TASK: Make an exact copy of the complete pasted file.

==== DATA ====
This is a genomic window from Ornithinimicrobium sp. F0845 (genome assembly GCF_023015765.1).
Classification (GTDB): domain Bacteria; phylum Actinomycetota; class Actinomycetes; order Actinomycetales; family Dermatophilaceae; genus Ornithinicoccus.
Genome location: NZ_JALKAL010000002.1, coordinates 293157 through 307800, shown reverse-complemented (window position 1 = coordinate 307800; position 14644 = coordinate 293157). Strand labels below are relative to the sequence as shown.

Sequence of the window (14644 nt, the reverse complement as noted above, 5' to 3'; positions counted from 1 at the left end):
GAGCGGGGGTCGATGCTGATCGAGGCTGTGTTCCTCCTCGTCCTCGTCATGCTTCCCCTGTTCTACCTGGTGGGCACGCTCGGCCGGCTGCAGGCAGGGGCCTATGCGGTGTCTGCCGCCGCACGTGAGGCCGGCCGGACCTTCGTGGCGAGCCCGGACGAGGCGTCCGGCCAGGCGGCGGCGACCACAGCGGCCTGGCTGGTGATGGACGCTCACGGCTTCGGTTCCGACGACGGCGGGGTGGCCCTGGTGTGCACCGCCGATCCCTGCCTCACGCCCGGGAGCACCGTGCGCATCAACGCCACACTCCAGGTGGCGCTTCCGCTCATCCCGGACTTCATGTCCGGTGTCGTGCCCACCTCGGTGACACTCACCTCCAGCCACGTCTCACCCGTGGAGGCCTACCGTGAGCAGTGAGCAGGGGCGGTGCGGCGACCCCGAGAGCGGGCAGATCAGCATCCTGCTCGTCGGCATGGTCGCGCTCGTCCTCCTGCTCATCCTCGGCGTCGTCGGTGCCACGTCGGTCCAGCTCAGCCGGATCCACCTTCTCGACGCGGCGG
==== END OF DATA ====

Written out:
This is a genomic window from Ornithinimicrobium sp. F0845 (genome assembly GCF_023015765.1).
Classification (GTDB): domain Bacteria; phylum Actinomycetota; class Actinomycetes; order Actinomycetales; family Dermatophilaceae; genus Ornithinicoccus.
Genome location: NZ_JALKAL010000002.1, coordinates 293157 through 307800, shown reverse-complemented (window position 1 = coordinate 307800; position 14644 = coordinate 293157). Strand labels below are relative to the sequence as shown.

Sequence of the window (14644 nt, the reverse complement as noted above, 5' to 3'; positions counted from 1 at the left end):
GAGCGGGGGTCGATGCTGATCGAGGCTGTGTTCCTCCTCGTCCTCGTCATGCTTCCCCTGTTCTACCTGGTGGGCACGCTCGGCCGGCTGCAGGCAGGGGCCTATGCGGTGTCTGCCGCCGCACGTGAGGCCGGCCGGACCTTCGTGGCGAGCCCGGACGAGGCGTCCGGCCAGGCGGCGGCGACCACAGCGGCCTGGCTGGTGATGGACGCTCACGGCTTCGGTTCCGACGACGGCGGGGTGGCCCTGGTGTGCACCGCCGATCCCTGCCTCACGCCCGGGAGCACCGTGCGCATCAACGCCACACTCCAGGTGGCGCTTCCGCTCATCCCGGACTTCATGTCCGGTGTCGTGCCCACCTCGGTGACACTCACCTCCAGCCACGTCTCACCCGTGGAGGCCTACCGTGAGCAGTGAGCAGGGGCGGTGCGGCGACCCCGAGAGCGGGCAGATCAGCATCCTGCTCGTCGGCATGGTCGCGCTCGTCCTCCTGCTCATCCTCGGCGTCGTCGGTGCCACGTCGGTCCAGCTCAGCCGGATCCACCTTCTCGACGCGGCGG